Lunar Effect

Does a full moon really cause more births, accidents and . . . ?

Because the world is flat the full moon can . . . (hang on!!! did they just say the world is flat?) Oh, apologies. At one time almost everyone sincerely believed they were experiencing a flat world. We therefore know it is possible for the majority of society to be wrong. A flat world is just one example of many people sincerely believing something but being sincerely wrong! 
It seems most people believe the full moon has an effect on baby births, crime, accidents, mental illness, suicide and much, much more.
Many credible people insist they have experienced this lunar effect first hand in their field of work, including midwives, police, doctors, teachers etc.
If you listen to the testimonies or reports in the media, it is almost always a statement of a professional’s experience of the full moon effect without any statistical data as proof.  So, while it is a statement about statistics it’s usually without any simple statistical evidence that would finally silence the sceptics.  While we know science can not prove there is any reason for there to be a lunar effect, which  only proves it ‘may’ not exist, not that it doesn’t. Statistics, on the other hand, can be easily compiled to prove or disprove the effect. Count how many child births on each day over a year or more, then match it up with the lunar cycle – is there a pattern? Count how many emergency cases on each day over a year or more, then match it up with the lunar cycle – is there a pattern? Count how many reported crimes on each day over a year or more, then match it up with the lunar cycle – is there a pattern? etc etc. It’s a simple counting exercise but the majority who make claims of the full moon effect have never done this simple exercise. These people almost always say they have experienced it, they work there, all their colleagues will back them up, no one can explain why or show evidence and you could only know if you worked there too.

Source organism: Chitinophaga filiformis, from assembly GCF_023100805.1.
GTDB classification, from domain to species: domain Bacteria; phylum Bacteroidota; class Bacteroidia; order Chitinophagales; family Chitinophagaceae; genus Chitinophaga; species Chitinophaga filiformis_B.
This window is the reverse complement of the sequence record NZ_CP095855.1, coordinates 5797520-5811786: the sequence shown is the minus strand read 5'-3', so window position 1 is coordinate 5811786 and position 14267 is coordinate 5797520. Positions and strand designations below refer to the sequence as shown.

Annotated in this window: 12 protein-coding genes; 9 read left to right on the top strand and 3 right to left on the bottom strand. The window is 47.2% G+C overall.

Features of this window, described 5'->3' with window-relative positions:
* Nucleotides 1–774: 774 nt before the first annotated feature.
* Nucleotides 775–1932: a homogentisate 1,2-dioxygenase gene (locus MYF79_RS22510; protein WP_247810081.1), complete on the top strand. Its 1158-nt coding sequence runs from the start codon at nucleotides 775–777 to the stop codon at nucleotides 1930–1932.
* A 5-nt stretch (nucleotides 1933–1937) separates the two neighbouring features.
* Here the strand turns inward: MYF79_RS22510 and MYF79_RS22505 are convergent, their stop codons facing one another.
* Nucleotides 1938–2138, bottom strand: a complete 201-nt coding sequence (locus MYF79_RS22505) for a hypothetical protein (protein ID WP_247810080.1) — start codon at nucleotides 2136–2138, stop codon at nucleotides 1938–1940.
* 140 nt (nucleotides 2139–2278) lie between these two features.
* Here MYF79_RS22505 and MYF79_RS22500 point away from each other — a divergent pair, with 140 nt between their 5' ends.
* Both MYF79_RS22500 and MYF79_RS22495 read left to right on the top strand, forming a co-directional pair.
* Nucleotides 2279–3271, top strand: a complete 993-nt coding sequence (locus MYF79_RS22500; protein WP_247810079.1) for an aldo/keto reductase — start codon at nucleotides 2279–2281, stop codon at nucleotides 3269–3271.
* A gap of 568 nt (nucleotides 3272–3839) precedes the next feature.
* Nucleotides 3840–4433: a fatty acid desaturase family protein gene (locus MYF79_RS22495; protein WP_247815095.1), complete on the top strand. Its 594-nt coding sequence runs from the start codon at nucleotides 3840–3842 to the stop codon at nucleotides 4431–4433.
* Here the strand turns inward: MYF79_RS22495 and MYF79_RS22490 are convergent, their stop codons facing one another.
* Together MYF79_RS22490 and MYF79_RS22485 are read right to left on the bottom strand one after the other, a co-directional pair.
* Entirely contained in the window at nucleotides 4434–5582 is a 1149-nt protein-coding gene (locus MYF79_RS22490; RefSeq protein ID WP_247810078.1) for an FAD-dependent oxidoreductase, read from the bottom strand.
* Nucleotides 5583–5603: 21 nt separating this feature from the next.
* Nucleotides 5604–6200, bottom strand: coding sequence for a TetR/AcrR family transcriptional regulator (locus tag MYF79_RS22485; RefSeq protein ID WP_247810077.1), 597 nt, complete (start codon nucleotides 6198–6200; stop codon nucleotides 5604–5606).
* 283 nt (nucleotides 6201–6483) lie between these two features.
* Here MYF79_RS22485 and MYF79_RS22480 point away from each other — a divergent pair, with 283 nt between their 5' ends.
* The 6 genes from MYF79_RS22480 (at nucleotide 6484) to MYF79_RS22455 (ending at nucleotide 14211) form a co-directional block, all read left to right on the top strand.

Supposedly, many studies have been conducted to try and back up these claims of a connection between the full moon and these events and almost all come up proving no full moon peak.

How can 'everyone' be wrong?
If there is no effect. How on this round earth is it possible for so many people to experience it?
There are several reasons that lead people to believing, and insisting, there is a relation between the moons phase and events:
  1. Firstly, the biggest reason people believe, and sware they have seen/experienced the Lunar Effect, is due to an effect called ‘cognitive biases’. Cognitive bias is a psychological phenomenon where people notice and remember evidence that supports what they believe (like an event happening on a full moon) and ignore or miss all times that go against what they believe.